Brazil's far-right President Jair Bolsonaro on Thursday renewed his attacks on the country's electronic voting system ahead of October elections in which he will face off against favorite Luiz Inacio Lula da Silva.

Bolsonaro, lagging in opinion polls behind leftist ex-president Lula, has long sought to discredit the voting system in place since 1996, saying last year he would not recognize the election outcome unless the whole operation was replaced.

On Thursday, he told a meeting in Rio de Janeiro: "We cannot have an electoral system over which the shadow of suspicion hangs."

Voters in Brazil cast their ballots electronically at voting stations. But Bolsonaro has long argued for a paper printout to be made of each vote cast, suggesting the absence of a paper trail makes cheating easier.

He has not provided evidence of fraud, and the Superior Electoral Court insists the system is transparent and has never been tainted by irregularities.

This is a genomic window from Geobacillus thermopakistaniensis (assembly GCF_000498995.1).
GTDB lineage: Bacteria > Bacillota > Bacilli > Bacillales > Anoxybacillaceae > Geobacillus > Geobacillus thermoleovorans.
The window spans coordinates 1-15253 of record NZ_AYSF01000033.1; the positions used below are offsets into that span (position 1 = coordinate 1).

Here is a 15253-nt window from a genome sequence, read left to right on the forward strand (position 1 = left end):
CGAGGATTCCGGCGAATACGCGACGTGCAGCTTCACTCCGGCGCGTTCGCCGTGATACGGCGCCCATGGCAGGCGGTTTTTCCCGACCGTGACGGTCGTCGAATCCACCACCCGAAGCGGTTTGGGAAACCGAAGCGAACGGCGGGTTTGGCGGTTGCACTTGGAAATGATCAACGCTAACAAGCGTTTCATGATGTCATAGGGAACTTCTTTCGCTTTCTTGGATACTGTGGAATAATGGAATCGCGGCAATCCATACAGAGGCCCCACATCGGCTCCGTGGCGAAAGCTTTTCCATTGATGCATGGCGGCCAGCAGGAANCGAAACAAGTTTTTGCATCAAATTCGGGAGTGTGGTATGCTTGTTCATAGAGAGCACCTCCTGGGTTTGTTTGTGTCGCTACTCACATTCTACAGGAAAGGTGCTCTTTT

Electronic voting allows for same-day election results in the giant country of 213 million people.

Earlier this month, Bolsonaro said his political party would sign a contract with a private company to audit the election.

And this week, he said Brazil could have "turbulent" elections.

"Imagine that on the evening of the vote, one side or the other has the suspicion that the election was not above board. We don't want that," he said on Thursday.

His repeated questioning of the system has prompted the Supreme Court to open an investigation into Bolsonaro.

His comments have led analysts to fear that he may refuse to accept defeat in a scenario similar to the January 2021 invasion of the Capitol by supporters of Donald Trump, a hero of Bolsonaro's.